During his ministry to the Gentiles, Paul was unfairly assailed by character assassins. They attacked not only his teachings but how he taught. Some in Corinth accused him of being weak in person and strong in letter.
In addressing this indictment, Paul appealed to the character of Christ. Paul mentions the “meekness and gentleness” of our Lord (2 Corinthians 10:1). To some, Paul’s gentleness was a flaw. To Paul, it was an imitation of God.
In his great invitation to the masses, Jesus called “all who labor and are heavy laden” to come to him not because he was strong, but because he was “gentle and lowly in heart” (Matthew 11:28-30).
When Jesus entered Jerusalem for the last time, he rode in as a king to a coronation. Scripture appealed not to his might, but to his gentleness, “Say to the daughter of Zion, ‘Behold, your king is coming to you, humble, and mounted on a donkey, on a colt, the foal of a beast of burden” (Matthew 21:5).
What does gentleness mean? Does it mean we stand for nothing and accept anything?
A survey of Jesus’ ministry will disabuse the honest heart of such a misunderstanding. Jesus boldly proclaimed the truth, often standing alone. He confronted and corrected the religious leaders over their hypocrisy and abuse of God’s word.
Those who carry the name of Christ, must stand for Christ and his truth.
To the Corinthians, Paul wrote, “Be watchful, stand firm in the faith, act like men, be strong” (1 Corinthians 16:13).
Timothy was told to “Fight the good fight of the faith. Take hold of the eternal life to which you were called and about which you made the good confession in the presence of my witnesses” (1 Timothy 6:12).
Shepherds must “hold firm to the trustworthy word” and be able to rebuke those who contradict sound doctrine (Titus 1:9), for there are many who “must be silenced” (Titus 1:10).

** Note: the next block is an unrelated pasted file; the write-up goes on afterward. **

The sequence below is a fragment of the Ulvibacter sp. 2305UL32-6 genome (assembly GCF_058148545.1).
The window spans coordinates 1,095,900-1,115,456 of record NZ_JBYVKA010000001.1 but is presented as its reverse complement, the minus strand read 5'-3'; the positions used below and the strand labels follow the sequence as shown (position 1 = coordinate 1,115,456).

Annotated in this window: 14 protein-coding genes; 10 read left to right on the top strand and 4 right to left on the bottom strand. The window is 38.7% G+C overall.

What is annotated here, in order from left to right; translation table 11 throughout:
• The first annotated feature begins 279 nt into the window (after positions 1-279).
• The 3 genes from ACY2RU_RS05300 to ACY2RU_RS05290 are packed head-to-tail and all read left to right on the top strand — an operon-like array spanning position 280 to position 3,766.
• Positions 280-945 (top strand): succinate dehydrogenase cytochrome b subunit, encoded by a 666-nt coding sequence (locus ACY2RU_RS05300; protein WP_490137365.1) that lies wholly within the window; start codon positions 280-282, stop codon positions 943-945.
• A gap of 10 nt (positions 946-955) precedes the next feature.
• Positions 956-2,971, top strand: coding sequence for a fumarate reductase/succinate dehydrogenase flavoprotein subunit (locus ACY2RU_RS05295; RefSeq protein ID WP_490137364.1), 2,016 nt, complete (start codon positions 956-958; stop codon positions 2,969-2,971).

Yet, in all that, Christians are called to gentleness. Gentleness is part of the fruit of the Spirit (Galatians 5:22, 23). We are to receive the word with meekness or gentleness (James 1:21). We are to spread the word with gentleness (1 Peter 3:15). We are to defend the truth in gentleness (2 Timothy 2:24, 25).
In a world of meanness, crudeness, boastings, and belittlings, those who have put on Christ, must guard their minds and hearts. We must control our words.
“Let no corrupting talk come out of your mouths, but only such as is good for building up, as fits the occasion, that it may give grace to those who hear” (Ephesians 4:29).
How do we stand strong for the truth, while maintaining a gentle disposition?
Paul was given a thorn in the flesh to prevent him from becoming conceited (2 Corinthians 12:7). In response to his request that it be removed, Jesus said, “My grace is sufficient for you, for my power is made perfect in weakness” (2 Corinthians 12:9). Therefore, Paul said, “I will boast all the more gladly of my weaknesses, so that the power of Christ may rest upon me. For the sake of Christ, then, I am content with weaknesses, insults, hardships, persecutions, and calamities. For when I am weak, then I am strong” (2 Corinthians 12:9, 10).
Herein is the secret to gentleness and steadfastness. Of ourselves, we take no account. We bear insults, offenses, and hardships. We trust not in ourselves, but in Christ. We depend upon his power, goodness, and salvation.
When we are gentle, we lose nothing, and gain everything.
“Blessed are the meek, for they shall inherit the earth” (Matthew 5:5).